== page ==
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Addressing a crowd gathered this weekend for the “Rediscovering God in America” conference, former House speaker Newt Gingrich told the audience that “we (Americans) are surrounded by paganism“> He didn’t mean it as a compliment. But what did he mean?
Newt’s no fool. Agree with him or not, but this is a really smart guy. So what is talking about? Is “paganism” now synonymous with whatever certain Christians don’t agree with? Is that a riff borrowed from the Hebrew Bible, which might be summarized as one lengthy battle with idolatry, which is often thought of as the same thing as paganism?
I invite believing Pagans to define paganism and hope that some will do so here. I am pretty certain that any time a non-follower describes any tradition, without at least the active presence of an actual believer or two, something bad is bound to happen. Any doubts? Think about how Judaism has been mangled over the centuries by non-Jews twisting it to meet their needs for a spiritual foil.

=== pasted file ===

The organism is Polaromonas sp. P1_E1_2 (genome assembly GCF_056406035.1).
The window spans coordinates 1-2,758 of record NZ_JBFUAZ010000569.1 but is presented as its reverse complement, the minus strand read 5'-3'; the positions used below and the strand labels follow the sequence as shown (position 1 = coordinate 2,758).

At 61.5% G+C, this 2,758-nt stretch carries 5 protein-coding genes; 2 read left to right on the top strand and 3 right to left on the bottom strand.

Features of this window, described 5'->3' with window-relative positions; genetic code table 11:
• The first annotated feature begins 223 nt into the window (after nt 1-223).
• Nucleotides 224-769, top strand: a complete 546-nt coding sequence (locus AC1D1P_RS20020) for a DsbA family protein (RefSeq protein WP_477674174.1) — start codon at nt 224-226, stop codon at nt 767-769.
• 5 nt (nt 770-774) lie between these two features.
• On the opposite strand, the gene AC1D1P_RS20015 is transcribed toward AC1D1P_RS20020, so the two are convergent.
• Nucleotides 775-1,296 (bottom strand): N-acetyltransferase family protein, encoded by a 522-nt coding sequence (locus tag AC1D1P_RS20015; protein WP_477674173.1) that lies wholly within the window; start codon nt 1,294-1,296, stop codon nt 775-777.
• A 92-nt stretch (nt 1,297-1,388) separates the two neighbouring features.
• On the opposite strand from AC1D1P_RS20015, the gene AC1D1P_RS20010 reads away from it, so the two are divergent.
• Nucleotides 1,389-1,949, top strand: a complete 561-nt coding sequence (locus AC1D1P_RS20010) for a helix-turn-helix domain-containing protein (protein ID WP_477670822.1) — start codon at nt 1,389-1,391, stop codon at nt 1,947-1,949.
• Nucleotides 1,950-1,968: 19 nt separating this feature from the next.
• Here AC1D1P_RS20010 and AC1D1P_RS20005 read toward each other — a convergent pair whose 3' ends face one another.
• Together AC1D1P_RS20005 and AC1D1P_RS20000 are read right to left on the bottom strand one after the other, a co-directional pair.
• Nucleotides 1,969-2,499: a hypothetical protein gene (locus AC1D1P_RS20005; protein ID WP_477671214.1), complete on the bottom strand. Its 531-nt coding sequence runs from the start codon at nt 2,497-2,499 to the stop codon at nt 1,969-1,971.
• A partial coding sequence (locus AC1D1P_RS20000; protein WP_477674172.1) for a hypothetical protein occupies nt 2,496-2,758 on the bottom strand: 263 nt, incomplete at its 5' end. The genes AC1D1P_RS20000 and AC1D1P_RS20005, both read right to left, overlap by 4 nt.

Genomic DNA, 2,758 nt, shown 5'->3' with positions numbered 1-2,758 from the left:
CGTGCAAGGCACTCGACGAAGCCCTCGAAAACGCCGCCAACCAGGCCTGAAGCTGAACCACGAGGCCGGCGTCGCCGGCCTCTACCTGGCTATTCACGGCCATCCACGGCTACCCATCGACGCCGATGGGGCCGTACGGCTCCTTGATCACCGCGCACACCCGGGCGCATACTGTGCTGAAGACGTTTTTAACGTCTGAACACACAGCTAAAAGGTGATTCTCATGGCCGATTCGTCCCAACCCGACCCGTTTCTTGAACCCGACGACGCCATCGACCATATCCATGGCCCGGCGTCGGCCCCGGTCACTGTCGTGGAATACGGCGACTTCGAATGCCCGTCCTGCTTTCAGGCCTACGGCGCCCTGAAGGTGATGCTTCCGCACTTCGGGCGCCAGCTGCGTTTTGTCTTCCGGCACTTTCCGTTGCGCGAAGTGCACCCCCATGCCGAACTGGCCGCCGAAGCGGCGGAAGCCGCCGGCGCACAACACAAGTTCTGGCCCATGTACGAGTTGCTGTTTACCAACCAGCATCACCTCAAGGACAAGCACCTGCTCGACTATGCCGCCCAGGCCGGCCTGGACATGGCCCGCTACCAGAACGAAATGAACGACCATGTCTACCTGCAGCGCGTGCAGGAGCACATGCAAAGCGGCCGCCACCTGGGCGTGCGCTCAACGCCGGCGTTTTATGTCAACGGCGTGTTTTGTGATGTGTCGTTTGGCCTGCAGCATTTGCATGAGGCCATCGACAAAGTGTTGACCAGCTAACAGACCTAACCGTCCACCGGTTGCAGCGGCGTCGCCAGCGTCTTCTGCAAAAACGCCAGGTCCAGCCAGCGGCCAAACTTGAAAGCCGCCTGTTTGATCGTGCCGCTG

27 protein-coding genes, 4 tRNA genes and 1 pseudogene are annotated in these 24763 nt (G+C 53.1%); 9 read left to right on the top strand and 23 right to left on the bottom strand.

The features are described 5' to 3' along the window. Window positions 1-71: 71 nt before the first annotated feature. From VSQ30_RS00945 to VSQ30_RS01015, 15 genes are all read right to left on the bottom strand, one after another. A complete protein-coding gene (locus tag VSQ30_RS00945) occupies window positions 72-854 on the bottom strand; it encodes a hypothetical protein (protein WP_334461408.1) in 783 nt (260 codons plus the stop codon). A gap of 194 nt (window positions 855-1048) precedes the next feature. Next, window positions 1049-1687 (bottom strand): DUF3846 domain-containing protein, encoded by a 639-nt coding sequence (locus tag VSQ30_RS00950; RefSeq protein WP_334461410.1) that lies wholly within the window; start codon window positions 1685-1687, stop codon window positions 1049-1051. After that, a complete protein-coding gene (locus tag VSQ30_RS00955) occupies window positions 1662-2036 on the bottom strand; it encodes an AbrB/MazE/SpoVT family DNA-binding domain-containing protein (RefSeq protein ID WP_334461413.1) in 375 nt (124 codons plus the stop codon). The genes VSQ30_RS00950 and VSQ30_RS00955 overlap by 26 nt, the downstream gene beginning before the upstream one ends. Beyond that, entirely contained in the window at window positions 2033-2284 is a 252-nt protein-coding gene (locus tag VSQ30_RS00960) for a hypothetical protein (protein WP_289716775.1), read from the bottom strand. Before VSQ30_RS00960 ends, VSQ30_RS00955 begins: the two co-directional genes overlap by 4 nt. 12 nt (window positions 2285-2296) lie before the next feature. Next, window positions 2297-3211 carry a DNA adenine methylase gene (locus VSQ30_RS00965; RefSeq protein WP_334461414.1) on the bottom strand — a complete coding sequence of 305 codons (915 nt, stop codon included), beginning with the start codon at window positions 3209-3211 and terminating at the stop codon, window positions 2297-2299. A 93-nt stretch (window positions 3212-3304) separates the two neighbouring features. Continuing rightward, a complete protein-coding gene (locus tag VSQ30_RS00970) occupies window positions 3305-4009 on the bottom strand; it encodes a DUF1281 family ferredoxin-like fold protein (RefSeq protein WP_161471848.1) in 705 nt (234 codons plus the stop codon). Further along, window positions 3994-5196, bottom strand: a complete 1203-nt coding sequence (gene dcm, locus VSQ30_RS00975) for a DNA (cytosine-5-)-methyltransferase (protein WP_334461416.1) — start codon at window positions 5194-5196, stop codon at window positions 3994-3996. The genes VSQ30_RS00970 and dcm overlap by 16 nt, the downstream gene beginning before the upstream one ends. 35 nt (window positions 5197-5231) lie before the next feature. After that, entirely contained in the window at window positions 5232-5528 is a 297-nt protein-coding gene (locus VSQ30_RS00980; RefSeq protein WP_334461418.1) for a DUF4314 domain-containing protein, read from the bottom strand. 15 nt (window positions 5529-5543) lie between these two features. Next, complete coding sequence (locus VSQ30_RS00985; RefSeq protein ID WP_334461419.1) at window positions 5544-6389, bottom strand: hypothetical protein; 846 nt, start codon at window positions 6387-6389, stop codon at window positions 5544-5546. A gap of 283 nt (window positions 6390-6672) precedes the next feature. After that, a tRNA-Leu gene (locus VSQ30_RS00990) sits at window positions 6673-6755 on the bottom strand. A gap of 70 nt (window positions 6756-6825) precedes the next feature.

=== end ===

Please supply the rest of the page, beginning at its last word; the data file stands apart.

My guess is that is what Newt was doing with paganism, and since it’s no longer acceptable in most quarters to do that with Judaism, he simply picked on another group which has fewer defenders. It was wrong to do to Jews, and it’s wrong to do to pagans.
As to the meaning of avodah zarah, I think that it’s far more complex than saying any group with representations of God runs afoul of that law.
I know that it has been understood that way for centuries, or at least it seems so, but I don’t think that is what’s really going on.
A more careful analyses (and this is not the place for it) might yield a definition of avodah zarah which is a function of strangeness over familiarity, hostility to Judaism over tolerance of Judaism, and a false absolutization of the infinite. This would explain why Jews living under more hospitable Christians (the Meiri for example) found no idolatry in Cathholicism, those living under Islam found none in that tradition, and why it seems that we ought not find it, in Buddhism for example.
In fact, it seems to me that many of what we might rush to call pagan or idolatrous traditions, are actually acutely sensitive to the infinite and make images precisely because they know that such images are not full picture of the infinite but aids to approaching what is. Ironically, if Newt is any example, we may be witnessing a far more idolatrous i.e. falsely absolutized, version of Christianity than we are getting from the traditions against which h seems to be railing.
What do you think?